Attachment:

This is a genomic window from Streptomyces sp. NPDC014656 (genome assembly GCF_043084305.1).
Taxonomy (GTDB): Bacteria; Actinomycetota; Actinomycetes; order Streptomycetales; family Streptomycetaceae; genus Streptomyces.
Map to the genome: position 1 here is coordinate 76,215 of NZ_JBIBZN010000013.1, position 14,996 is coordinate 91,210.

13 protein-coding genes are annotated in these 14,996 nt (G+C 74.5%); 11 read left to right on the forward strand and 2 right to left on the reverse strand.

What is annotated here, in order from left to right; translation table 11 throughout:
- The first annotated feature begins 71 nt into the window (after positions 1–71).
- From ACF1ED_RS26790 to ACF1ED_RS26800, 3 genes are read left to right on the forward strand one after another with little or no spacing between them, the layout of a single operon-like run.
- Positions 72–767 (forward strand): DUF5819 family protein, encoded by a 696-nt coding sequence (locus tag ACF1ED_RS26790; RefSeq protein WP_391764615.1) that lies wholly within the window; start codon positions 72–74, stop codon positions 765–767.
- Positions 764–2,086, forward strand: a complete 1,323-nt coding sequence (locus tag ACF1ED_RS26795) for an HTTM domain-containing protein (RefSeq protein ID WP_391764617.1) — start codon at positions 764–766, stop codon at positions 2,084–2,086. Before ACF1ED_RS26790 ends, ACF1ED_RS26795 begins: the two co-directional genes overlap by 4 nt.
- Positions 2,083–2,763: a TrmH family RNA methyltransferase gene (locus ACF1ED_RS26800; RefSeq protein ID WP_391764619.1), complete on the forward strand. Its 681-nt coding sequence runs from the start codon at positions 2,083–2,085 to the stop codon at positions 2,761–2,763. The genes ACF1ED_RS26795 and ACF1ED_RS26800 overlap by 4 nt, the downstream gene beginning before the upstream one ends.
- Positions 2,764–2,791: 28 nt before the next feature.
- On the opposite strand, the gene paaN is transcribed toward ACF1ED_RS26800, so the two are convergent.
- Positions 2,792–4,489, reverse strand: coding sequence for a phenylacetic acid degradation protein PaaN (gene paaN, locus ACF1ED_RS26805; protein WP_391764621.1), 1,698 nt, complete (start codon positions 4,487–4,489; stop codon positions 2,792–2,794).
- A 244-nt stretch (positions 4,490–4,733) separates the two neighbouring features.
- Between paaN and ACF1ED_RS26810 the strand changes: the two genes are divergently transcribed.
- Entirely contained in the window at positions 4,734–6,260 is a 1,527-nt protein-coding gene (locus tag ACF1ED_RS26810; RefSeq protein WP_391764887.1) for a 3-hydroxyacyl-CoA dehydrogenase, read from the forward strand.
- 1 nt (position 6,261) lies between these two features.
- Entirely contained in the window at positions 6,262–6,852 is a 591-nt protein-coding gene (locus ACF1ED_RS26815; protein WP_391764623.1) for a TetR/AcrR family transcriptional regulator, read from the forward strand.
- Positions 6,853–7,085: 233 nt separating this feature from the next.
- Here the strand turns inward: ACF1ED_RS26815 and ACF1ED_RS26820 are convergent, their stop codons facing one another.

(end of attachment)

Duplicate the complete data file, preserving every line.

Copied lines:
This is a genomic window from Streptomyces sp. NPDC014656 (genome assembly GCF_043084305.1).
Taxonomy (GTDB): Bacteria; Actinomycetota; Actinomycetes; order Streptomycetales; family Streptomycetaceae; genus Streptomyces.
Map to the genome: position 1 here is coordinate 76,215 of NZ_JBIBZN010000013.1, position 14,996 is coordinate 91,210.

13 protein-coding genes are annotated in these 14,996 nt (G+C 74.5%); 11 read left to right on the forward strand and 2 right to left on the reverse strand.

What is annotated here, in order from left to right; translation table 11 throughout:
- The first annotated feature begins 71 nt into the window (after positions 1–71).
- From ACF1ED_RS26790 to ACF1ED_RS26800, 3 genes are read left to right on the forward strand one after another with little or no spacing between them, the layout of a single operon-like run.
- Positions 72–767 (forward strand): DUF5819 family protein, encoded by a 696-nt coding sequence (locus tag ACF1ED_RS26790; RefSeq protein WP_391764615.1) that lies wholly within the window; start codon positions 72–74, stop codon positions 765–767.
- Positions 764–2,086, forward strand: a complete 1,323-nt coding sequence (locus tag ACF1ED_RS26795) for an HTTM domain-containing protein (RefSeq protein ID WP_391764617.1) — start codon at positions 764–766, stop codon at positions 2,084–2,086. Before ACF1ED_RS26790 ends, ACF1ED_RS26795 begins: the two co-directional genes overlap by 4 nt.
- Positions 2,083–2,763: a TrmH family RNA methyltransferase gene (locus ACF1ED_RS26800; RefSeq protein ID WP_391764619.1), complete on the forward strand. Its 681-nt coding sequence runs from the start codon at positions 2,083–2,085 to the stop codon at positions 2,761–2,763. The genes ACF1ED_RS26795 and ACF1ED_RS26800 overlap by 4 nt, the downstream gene beginning before the upstream one ends.
- Positions 2,764–2,791: 28 nt before the next feature.
- On the opposite strand, the gene paaN is transcribed toward ACF1ED_RS26800, so the two are convergent.
- Positions 2,792–4,489, reverse strand: coding sequence for a phenylacetic acid degradation protein PaaN (gene paaN, locus ACF1ED_RS26805; protein WP_391764621.1), 1,698 nt, complete (start codon positions 4,487–4,489; stop codon positions 2,792–2,794).
- A 244-nt stretch (positions 4,490–4,733) separates the two neighbouring features.
- Between paaN and ACF1ED_RS26810 the strand changes: the two genes are divergently transcribed.
- Entirely contained in the window at positions 4,734–6,260 is a 1,527-nt protein-coding gene (locus tag ACF1ED_RS26810; RefSeq protein WP_391764887.1) for a 3-hydroxyacyl-CoA dehydrogenase, read from the forward strand.
- 1 nt (position 6,261) lies between these two features.
- Entirely contained in the window at positions 6,262–6,852 is a 591-nt protein-coding gene (locus ACF1ED_RS26815; protein WP_391764623.1) for a TetR/AcrR family transcriptional regulator, read from the forward strand.
- Positions 6,853–7,085: 233 nt separating this feature from the next.
- Here the strand turns inward: ACF1ED_RS26815 and ACF1ED_RS26820 are convergent, their stop codons facing one another.